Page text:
Francois from Namur (Belgium): Is the SPACEHAB module like the MPLM modules which are used to bring supplies to the ISS?
Hahn: The multi-purpose logistics module, MPLM, and the SPACEHAB perform a similar resupply function to the International Space Station. The MPLM is actually removed from the orbiter payload bay and attached to the station instead of staying in the payload bay, as SPACEHAB does.
Nitin from Hyderabad: Why is the payload installed at the launch pad? How is the payload installed in the orbiter cargo bay from the payload changeout room? How is the orbiter cargo bay opened for installation without exposing it to outside air and contaminants?
Hahn: Payloads can be installed in the space shuttle either horizontally at the Orbiter Processing Facility or vertically at the launch pad. There are a number of technical and operational considerations that drive the location of the installation for individual payloads. For example, since payloads installed at the launch pad do not have to be delivered until later in the processing flow, operational costs for the payload program can be reduced. Later delivery can also provide more time for payload owners who have limited life items with periodic refurbishment requirements included as part of the payload hardware.
After the space shuttle arrives at the launch pad, the rotating service structure is moved into place around the orbiter payload bay. The payload changeout room is the major feature of the rotating structure. Clean-air purges and specially designed seals help ensure that the payloads being transferred from the payload canister into the payload changeout room are not exposed to the open air.
Prior to the arrival of the space shuttle at the pad, the payload is delivered to the payload changeout room by the payload canister. The payload is transferred from the payload canister into the payload ground handling mechanism, which is a large handling fixture in the payload changeout room. Hooks configured on the payload ground handling mechanism hold the payload by the same trunnions that will hold the payload in the space shuttle.
When the transfer of the payload to the orbiter payload bay occurs, the payload ground handling mechanism translates forward along the floor of the payload changeout room and the load of the payload trunnions is transferred from the hooks on the payload ground handling mechanism to the payload retention latches on the orbiter payload bay.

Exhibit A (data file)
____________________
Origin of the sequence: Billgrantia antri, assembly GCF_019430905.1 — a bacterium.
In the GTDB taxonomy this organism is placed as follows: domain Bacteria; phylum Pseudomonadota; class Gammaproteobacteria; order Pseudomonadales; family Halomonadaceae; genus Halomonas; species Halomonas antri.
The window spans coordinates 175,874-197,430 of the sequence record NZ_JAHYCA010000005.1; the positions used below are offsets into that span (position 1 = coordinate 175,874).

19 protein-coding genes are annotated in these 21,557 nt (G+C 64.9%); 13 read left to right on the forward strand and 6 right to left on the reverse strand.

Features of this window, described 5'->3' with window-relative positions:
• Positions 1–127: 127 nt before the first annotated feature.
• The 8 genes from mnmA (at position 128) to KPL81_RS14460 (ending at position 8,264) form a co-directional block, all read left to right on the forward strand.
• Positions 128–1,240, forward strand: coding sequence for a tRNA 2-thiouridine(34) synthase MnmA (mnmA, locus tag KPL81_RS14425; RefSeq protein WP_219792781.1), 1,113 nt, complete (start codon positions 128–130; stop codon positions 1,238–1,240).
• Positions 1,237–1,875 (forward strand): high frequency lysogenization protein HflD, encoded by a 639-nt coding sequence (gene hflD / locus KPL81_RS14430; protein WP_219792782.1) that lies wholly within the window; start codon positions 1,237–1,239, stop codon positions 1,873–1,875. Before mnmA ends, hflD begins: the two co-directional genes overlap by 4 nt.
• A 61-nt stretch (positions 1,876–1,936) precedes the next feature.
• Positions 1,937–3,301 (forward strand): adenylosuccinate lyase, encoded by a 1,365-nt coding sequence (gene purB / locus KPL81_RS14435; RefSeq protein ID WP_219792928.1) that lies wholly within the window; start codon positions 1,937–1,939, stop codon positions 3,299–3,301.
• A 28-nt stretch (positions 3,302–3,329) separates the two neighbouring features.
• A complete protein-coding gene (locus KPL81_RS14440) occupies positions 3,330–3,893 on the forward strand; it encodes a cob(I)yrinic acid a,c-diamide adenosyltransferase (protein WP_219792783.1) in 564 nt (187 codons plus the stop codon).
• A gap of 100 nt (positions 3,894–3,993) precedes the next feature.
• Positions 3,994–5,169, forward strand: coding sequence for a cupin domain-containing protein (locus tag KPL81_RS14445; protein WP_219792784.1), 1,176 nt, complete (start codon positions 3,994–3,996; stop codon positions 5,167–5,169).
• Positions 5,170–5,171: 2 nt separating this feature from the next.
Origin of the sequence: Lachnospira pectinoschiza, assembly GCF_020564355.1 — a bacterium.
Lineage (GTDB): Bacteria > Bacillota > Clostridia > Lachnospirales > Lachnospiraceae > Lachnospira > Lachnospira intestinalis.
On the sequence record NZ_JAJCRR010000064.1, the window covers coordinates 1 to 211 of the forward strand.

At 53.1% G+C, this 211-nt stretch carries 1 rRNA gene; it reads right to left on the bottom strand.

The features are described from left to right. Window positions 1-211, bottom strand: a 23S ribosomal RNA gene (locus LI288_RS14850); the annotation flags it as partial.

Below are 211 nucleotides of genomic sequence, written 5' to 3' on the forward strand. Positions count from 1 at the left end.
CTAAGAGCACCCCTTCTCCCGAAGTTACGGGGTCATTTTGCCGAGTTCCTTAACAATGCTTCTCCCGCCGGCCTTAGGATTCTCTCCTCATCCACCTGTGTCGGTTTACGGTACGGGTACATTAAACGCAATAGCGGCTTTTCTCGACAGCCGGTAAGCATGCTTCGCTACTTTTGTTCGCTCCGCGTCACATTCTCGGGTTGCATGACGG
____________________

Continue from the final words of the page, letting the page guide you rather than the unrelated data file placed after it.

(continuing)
Nitin from Hyderabad: What are Pico-satellites? I understand that three of them will be deployed during STS-116 mission. Where are they put in the cargo bay and how and when they are deployed?
Hahn: Pico-satellites are very tiny, coffee-cup-sized satellites. The three deployable pico-satellites are the atmospheric neutral density experiment, called ANDE, the radar fence transponder, called RAFT, and the micro-electro-mechanical system pico-satellite inspector, called MEPSI. They are installed on the integrated cargo carrier in bay 13 of the shuttle. While undocked from the International Space Station, RAFT and MEPSI are planned to be deployed on flight day 10, and ANDE will be deployed on flight day 12.
Nitin from Hyderabad: What is MAUI and RAMBO? How does it related to or affect payload?
Hahn: MAUI and RAMBO are two shuttle payloads of opportunity. The Maui Analysis of Upper-Atmospheric Injections, called MAUI, will use the Maui space surveillance site telescope system to observe selected space shuttle engine firings during nighttime over flight to validate plume calculations.
The RAM Burn Observations, called RAMBO payload, will measure infrared plumes from the shuttle orbiter maneuvering system engines to establish relevant inspection requirements.
Arthur from Sedona: Why does the ISS need a new electrical system and what will the new truss do?
Hahn: Well, it's not really a new electrical system. It's a reconfiguration of the power system from the space station early power configuration to the beginning of the final assembly complete power configuration. The successful addition of the P5 integrated truss segment is key to making all this happen. The overall configuration of the space station power system is quite complicated, and consists of power generation, energy storage, power management and power distribution equipment. I'd recommend that you read over the International Space Station electrical power system's electrical overview in the STS-116 press kit if you want more detailed information.